The building has been named the “Church of the Glorious Martyr,” after the figure to whom the church was devoted according to an inscription, and whose identity remains a mystery.

About 1,500 years ago, Christian worshipers flocked to a majestic church in the area where the Israeli city of Beit Shemesh stands today. Visitors entered the sacred space of the church of the “Glorious Martyr” through a vast courtyard and a broad corridor. They walked on the floors decorated with stunning, colorful mosaics, and probably lit a clay oil lamp when they turned away from the dazzling Middle Eastern sun to descend into the dim crypt of the church, where the relics of the “glorious martyr” were preserved.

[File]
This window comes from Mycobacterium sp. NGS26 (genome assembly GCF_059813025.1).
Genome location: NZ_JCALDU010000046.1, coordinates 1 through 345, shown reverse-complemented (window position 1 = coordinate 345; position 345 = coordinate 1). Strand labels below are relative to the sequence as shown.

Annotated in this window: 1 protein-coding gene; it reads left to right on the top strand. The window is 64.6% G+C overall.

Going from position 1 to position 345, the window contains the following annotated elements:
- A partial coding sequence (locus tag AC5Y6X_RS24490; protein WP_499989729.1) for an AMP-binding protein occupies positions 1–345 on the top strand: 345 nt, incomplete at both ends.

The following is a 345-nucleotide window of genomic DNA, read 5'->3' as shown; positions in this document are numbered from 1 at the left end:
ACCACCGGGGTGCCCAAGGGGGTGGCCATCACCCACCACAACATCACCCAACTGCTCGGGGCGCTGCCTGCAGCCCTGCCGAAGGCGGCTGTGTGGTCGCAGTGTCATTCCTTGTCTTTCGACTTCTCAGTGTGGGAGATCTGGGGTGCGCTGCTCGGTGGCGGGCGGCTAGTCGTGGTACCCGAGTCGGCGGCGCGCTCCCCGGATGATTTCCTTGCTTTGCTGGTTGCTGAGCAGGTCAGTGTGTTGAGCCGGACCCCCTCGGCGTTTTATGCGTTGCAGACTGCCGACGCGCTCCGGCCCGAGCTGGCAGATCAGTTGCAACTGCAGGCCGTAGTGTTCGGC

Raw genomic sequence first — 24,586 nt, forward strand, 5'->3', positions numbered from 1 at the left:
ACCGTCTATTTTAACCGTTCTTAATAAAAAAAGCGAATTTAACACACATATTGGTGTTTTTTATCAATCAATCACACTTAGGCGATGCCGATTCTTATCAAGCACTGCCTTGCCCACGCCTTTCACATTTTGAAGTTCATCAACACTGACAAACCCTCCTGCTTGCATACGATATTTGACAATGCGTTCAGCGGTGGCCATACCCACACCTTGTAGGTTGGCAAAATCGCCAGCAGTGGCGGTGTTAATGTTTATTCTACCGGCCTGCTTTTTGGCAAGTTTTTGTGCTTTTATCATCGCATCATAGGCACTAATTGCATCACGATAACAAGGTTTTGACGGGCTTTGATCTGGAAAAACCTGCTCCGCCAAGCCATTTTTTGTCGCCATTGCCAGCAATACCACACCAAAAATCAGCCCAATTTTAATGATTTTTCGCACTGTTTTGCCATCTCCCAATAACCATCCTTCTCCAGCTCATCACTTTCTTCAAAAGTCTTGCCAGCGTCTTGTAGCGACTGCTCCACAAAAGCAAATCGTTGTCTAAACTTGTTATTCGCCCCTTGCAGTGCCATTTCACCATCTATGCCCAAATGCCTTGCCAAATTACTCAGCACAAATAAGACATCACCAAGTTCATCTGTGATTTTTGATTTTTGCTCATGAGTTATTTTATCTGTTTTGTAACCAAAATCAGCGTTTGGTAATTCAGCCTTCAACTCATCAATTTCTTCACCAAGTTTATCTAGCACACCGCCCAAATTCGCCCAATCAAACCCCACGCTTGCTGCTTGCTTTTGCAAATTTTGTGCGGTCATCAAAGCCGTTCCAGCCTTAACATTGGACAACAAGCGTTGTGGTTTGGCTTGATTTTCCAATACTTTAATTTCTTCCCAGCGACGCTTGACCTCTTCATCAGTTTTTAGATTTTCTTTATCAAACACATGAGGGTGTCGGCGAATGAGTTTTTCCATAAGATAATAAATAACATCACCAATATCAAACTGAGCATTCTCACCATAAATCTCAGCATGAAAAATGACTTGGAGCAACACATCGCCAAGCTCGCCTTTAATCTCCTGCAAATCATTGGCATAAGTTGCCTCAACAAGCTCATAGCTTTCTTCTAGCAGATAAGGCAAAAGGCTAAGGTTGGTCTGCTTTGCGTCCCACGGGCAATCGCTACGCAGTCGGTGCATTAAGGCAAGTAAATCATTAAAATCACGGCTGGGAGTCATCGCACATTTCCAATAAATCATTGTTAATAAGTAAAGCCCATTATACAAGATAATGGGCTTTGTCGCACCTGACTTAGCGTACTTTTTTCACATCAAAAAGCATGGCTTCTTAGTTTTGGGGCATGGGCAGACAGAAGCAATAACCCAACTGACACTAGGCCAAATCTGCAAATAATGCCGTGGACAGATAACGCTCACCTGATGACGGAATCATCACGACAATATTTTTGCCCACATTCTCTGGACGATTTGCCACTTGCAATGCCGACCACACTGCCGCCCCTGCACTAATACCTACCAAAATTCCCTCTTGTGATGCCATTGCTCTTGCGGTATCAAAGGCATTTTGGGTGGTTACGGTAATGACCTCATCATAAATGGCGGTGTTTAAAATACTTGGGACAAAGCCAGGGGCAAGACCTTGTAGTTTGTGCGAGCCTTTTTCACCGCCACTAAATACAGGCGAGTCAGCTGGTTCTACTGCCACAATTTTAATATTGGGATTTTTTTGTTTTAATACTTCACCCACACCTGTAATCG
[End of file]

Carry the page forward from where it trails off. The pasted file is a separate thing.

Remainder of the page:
Hundreds of those lamps are among the artifacts uncovered in a three-year-long excavation at the church’s site by the Antiquities Authorities (IAA).

Its findings are featured in an exhibition inaugurated on Wednesday at the Bible Lands Museum in Jerusalem.

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